Chinese Science Bulletin

, Volume 59, Issue 24, pp 2945–2956

Nitrogen cycle in the hyporheic zone of natural wetlands

Review Geography

DOI: 10.1007/s11434-014-0224-7

Cite this article as:
Zhou, N., Zhao, S. & Shen, X. Chin. Sci. Bull. (2014) 59: 2945. doi:10.1007/s11434-014-0224-7


Nitrogen (N) is one of the most important components and ecological factors for natural wetland ecosystems. It is mainly derived from runoff input, atmospheric deposition, and biological N fixation. The transport and transformation of N in natural wetlands primarily occur in the hyporheic zone (HZ), a buffer area of intensified biogeochemical activity that is often regarded as the sink, source, and converter of N in wetlands. The main ways of N attenuation in the HZ are denitrification, anaerobic ammonia oxidation (anammox), and wetland plant adsorption. The effects of internal and human factors on the N cycle are illustrated in this article. The results indicate that N sources are influenced by human factors such as agricultural activities and fossil combustion, while N attenuation is affected by internal factors, including oxygen concentration, carbon and phosphorus availability, pH and Eh changes, and microorganism actions. Finally, some research trends are provided to get a better understanding of the N cycle in the HZ of natural wetlands. This study may provide a clear perspective of N cycle in the HZ and their interactions between various factors.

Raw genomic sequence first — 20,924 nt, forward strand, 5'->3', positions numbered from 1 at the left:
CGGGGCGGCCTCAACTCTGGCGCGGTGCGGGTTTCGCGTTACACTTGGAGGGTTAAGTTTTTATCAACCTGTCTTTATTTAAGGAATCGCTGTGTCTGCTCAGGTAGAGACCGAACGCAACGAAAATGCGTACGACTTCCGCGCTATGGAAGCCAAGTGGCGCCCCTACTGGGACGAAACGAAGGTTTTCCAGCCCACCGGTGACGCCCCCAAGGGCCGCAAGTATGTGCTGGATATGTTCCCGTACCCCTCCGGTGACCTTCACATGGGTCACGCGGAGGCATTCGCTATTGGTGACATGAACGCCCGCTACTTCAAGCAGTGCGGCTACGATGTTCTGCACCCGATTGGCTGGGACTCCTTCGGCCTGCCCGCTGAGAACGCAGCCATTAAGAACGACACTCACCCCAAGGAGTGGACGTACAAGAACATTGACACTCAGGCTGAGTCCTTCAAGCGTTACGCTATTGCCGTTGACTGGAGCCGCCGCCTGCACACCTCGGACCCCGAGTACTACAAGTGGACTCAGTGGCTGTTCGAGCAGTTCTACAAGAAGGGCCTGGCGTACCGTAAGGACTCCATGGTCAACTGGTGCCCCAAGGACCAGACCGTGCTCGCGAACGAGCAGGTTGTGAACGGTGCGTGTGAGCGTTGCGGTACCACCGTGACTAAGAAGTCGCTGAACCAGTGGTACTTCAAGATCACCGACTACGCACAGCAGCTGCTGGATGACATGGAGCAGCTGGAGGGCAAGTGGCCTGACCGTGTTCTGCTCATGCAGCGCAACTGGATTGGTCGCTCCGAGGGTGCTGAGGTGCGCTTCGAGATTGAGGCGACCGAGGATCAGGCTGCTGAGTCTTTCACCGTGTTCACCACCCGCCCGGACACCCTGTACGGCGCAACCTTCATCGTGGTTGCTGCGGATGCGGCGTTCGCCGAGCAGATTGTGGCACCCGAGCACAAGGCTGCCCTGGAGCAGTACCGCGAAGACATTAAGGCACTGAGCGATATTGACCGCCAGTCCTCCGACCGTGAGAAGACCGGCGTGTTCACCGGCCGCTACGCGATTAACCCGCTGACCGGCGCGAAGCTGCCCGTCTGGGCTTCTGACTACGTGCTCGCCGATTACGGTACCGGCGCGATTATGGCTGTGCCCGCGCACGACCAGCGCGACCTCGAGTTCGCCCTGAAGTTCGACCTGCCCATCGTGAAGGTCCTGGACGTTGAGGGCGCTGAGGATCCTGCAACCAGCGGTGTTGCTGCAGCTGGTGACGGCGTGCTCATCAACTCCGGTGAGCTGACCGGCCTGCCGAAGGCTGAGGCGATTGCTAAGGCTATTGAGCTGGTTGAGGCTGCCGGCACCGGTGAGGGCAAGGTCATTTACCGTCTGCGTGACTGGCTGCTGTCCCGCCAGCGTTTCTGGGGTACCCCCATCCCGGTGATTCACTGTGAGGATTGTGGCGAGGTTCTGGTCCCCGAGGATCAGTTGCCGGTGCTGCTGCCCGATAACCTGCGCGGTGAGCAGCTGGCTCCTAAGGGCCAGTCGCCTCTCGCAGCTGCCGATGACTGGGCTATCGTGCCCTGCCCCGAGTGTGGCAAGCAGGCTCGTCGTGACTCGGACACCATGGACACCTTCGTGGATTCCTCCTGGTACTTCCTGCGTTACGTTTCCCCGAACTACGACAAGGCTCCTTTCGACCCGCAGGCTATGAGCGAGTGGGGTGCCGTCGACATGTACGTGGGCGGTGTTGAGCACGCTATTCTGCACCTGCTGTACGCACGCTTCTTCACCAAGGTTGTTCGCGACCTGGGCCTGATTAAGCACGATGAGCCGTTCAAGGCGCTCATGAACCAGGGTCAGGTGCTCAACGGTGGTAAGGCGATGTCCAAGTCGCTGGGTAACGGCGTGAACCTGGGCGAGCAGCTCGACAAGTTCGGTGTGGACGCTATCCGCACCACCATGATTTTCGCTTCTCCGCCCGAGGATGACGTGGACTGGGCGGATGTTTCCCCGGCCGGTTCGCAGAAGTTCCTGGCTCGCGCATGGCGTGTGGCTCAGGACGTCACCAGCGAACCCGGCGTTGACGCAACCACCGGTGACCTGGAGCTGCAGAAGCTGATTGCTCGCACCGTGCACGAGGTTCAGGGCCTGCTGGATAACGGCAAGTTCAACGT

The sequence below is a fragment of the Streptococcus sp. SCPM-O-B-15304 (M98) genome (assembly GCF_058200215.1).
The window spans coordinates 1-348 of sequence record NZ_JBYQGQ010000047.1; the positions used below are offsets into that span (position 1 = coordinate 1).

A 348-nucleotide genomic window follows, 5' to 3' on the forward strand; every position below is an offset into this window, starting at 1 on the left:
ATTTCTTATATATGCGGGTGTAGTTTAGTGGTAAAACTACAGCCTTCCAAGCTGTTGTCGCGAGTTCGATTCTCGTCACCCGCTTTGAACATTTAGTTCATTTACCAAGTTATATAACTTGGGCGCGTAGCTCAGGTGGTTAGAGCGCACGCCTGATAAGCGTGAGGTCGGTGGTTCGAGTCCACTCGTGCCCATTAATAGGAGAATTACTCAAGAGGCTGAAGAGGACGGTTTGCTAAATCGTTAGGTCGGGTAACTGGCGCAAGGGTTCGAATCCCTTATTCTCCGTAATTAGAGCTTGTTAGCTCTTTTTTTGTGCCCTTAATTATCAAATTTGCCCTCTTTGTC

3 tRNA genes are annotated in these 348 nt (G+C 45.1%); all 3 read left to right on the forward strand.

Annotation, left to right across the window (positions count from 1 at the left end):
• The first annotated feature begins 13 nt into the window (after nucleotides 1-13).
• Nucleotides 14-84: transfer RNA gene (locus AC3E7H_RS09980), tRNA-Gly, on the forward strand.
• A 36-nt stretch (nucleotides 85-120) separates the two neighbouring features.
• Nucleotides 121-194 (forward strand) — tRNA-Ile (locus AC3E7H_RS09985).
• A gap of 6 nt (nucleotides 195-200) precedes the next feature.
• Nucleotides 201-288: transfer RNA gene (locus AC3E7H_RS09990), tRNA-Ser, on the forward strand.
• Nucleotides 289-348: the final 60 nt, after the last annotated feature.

Nitrogen cycleHyporheic zoneNatural wetlandsNitrogen sourceNitrogen attenuationHuman activities

Copyright information

© Science China Press and Springer-Verlag Berlin Heidelberg 2014

Authors and Affiliations

  1. 1.Department of Hydraulic EngineeringTongji UniversityShanghaiChina
  2. 2.Key Laboratory of Yangtze River Water EnvironmentMinistry of EducationShanghaiChina
  3. 3.Dongting Lake Water Resources Administration Bureau of Hunan ProvinceChangshaChina